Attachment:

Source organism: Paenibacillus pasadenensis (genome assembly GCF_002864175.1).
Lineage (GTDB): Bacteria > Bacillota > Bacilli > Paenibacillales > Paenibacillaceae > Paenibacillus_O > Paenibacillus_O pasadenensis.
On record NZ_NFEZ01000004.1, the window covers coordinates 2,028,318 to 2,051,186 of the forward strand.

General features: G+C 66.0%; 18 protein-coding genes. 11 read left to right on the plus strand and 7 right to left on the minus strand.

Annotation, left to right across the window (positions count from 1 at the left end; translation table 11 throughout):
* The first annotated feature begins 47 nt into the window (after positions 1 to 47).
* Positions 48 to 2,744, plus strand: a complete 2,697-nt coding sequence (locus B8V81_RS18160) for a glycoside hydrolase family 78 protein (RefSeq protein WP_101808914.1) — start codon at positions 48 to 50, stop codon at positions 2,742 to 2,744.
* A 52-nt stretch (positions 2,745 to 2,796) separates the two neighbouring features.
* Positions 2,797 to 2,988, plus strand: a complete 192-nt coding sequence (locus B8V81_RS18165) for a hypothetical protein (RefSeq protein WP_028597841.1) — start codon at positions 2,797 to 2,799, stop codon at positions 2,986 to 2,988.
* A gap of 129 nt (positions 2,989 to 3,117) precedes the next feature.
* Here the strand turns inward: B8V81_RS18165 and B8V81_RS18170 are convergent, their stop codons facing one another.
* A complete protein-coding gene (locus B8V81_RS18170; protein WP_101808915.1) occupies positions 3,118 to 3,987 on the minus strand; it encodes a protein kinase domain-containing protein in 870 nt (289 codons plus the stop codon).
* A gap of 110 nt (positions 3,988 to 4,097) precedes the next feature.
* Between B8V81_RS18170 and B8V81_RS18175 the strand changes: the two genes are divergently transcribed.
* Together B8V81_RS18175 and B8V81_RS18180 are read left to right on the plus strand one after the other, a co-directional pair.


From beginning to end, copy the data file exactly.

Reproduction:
Source organism: Paenibacillus pasadenensis (genome assembly GCF_002864175.1).
Lineage (GTDB): Bacteria > Bacillota > Bacilli > Paenibacillales > Paenibacillaceae > Paenibacillus_O > Paenibacillus_O pasadenensis.
On record NZ_NFEZ01000004.1, the window covers coordinates 2,028,318 to 2,051,186 of the forward strand.

General features: G+C 66.0%; 18 protein-coding genes. 11 read left to right on the plus strand and 7 right to left on the minus strand.

Annotation, left to right across the window (positions count from 1 at the left end; translation table 11 throughout):
* The first annotated feature begins 47 nt into the window (after positions 1 to 47).
* Positions 48 to 2,744, plus strand: a complete 2,697-nt coding sequence (locus B8V81_RS18160) for a glycoside hydrolase family 78 protein (RefSeq protein WP_101808914.1) — start codon at positions 48 to 50, stop codon at positions 2,742 to 2,744.
* A 52-nt stretch (positions 2,745 to 2,796) separates the two neighbouring features.
* Positions 2,797 to 2,988, plus strand: a complete 192-nt coding sequence (locus B8V81_RS18165) for a hypothetical protein (RefSeq protein WP_028597841.1) — start codon at positions 2,797 to 2,799, stop codon at positions 2,986 to 2,988.
* A gap of 129 nt (positions 2,989 to 3,117) precedes the next feature.
* Here the strand turns inward: B8V81_RS18165 and B8V81_RS18170 are convergent, their stop codons facing one another.
* A complete protein-coding gene (locus B8V81_RS18170; protein WP_101808915.1) occupies positions 3,118 to 3,987 on the minus strand; it encodes a protein kinase domain-containing protein in 870 nt (289 codons plus the stop codon).
* A gap of 110 nt (positions 3,988 to 4,097) precedes the next feature.
* Between B8V81_RS18170 and B8V81_RS18175 the strand changes: the two genes are divergently transcribed.
* Together B8V81_RS18175 and B8V81_RS18180 are read left to right on the plus strand one after the other, a co-directional pair.